In composer, Charlemagne Palestine’s loft in an old spice warehouse where the pungent smells of oregano and thyme drift through the air, Rain Worthington sits at a Bösendorfer grand piano. A reel-to-reel tape recorder situated on the floor under the piano is turned on and Rain begins the first notes of a collection of dreamily evocative solo piano pieces.
This archival concert performance is contemplative and sensuous, mesmerizing and haunting – romanticism on the edge of minimalism.
Rain Worthington is a true “native” of the world of music, coming from it only with her desire to express the music she feels and knows and needs to share. The soothing quality of her work helps make the disturbingly basic emotionalism of it accessible to the rest of us.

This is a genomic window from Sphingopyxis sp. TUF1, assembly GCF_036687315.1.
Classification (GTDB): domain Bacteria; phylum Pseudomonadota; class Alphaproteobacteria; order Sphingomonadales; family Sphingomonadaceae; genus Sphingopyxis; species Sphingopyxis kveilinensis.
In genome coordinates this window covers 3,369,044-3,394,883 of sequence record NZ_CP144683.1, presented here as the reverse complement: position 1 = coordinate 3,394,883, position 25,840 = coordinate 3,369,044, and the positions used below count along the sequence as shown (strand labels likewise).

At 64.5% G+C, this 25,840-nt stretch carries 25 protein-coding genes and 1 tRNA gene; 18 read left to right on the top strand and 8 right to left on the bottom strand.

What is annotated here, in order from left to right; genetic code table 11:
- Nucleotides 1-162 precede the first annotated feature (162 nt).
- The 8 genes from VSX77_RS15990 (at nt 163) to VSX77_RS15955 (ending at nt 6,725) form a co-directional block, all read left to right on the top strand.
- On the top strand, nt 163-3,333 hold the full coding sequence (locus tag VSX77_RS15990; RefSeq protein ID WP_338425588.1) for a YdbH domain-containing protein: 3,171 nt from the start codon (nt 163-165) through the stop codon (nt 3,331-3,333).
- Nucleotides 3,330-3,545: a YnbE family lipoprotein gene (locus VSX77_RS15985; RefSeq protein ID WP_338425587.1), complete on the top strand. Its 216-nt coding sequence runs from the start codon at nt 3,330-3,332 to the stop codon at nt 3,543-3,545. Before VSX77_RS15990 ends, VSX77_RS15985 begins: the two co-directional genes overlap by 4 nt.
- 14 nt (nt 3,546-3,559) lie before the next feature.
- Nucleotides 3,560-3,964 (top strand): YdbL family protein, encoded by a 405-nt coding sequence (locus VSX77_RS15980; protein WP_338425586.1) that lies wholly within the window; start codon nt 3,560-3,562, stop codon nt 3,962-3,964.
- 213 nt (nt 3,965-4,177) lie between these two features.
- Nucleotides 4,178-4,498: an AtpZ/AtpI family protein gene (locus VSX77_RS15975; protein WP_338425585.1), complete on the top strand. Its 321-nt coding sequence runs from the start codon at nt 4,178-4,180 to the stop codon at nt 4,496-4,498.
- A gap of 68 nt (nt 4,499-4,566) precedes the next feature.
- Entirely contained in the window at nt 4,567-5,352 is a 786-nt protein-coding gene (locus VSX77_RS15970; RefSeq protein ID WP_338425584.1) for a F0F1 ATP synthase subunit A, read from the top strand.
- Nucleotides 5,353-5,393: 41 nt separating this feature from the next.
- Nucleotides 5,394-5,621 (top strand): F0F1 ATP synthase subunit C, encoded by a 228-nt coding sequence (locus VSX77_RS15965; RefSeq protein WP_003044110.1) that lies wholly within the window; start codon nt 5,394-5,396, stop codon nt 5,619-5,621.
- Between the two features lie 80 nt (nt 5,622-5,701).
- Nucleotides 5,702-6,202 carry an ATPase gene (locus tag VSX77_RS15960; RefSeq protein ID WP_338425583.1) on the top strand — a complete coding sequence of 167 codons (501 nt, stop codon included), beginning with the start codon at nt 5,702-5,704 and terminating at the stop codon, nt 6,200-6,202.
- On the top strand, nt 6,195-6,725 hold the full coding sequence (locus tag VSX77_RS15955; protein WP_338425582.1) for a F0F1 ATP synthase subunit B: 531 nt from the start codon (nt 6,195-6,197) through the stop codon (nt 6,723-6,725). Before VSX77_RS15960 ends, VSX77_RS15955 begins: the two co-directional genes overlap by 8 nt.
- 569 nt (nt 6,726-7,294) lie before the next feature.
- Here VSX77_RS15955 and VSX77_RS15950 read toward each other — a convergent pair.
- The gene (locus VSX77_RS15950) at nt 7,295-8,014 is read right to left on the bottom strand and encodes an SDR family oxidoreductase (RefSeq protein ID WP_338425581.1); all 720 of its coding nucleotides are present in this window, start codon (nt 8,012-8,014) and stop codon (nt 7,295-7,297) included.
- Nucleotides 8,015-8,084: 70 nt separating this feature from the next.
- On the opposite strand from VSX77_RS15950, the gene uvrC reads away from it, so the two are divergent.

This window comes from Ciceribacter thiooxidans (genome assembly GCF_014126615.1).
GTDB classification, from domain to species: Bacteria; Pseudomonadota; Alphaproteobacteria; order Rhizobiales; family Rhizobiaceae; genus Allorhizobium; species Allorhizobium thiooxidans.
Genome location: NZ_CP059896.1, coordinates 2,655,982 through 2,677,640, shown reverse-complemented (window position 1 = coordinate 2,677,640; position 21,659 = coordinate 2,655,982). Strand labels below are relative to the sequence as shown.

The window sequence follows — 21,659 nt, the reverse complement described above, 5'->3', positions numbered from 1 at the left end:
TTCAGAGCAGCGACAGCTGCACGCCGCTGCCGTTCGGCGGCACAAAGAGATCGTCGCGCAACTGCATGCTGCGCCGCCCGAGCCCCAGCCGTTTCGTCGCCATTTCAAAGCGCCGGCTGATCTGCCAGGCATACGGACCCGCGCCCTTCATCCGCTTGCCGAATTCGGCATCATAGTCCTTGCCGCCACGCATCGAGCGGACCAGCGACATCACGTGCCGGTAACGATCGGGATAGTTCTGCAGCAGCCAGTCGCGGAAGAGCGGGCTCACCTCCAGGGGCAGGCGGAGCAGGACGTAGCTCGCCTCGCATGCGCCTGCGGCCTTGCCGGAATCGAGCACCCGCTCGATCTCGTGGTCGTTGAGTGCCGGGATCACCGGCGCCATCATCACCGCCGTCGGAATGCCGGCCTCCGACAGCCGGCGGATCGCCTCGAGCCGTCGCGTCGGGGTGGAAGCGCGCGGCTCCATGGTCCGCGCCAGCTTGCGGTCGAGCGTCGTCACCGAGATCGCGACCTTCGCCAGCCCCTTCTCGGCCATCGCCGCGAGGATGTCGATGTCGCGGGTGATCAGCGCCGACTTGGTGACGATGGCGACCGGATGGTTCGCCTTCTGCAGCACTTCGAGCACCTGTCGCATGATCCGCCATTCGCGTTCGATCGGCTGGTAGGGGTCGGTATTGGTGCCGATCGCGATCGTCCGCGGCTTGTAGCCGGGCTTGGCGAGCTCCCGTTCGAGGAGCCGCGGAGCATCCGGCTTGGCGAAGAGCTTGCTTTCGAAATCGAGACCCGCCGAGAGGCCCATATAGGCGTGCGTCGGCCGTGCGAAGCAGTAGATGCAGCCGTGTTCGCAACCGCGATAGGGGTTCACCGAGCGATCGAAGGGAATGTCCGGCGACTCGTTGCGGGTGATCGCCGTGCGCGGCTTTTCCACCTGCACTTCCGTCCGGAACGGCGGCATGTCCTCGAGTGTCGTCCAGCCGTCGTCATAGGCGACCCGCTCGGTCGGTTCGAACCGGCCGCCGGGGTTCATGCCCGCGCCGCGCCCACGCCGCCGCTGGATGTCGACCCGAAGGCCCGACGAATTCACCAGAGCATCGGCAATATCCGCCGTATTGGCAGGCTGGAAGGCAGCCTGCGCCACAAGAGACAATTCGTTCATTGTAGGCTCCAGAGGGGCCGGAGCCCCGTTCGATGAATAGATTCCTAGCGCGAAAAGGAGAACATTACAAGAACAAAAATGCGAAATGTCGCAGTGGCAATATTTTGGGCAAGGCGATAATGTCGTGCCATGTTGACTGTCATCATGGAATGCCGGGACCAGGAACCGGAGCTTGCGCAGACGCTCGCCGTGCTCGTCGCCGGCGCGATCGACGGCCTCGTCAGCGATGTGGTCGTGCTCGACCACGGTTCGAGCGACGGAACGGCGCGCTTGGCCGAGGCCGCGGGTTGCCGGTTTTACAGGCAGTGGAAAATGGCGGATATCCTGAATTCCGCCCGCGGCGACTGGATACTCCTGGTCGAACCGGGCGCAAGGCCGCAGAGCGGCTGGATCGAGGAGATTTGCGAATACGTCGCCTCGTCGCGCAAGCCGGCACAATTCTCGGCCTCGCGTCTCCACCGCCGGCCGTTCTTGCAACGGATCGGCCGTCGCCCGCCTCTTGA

Her music is evocative of other so-called “primitives,” such as Satie. Her style also references the serial repetitiveness of minimalism. And the emotionalism of her music often causes comparisons with the Romantic composers.
But Rain's music is hers alone—more sensuous, more romantic, more mesmerizing—and ultimately unlike anyone else’s, her artistry transporting the listener somewhere else, no longer anywhere material, dissolving what things there are into musical imagery that transcends the dailiness of this life and world.
– Michael Lally, Poet & Actor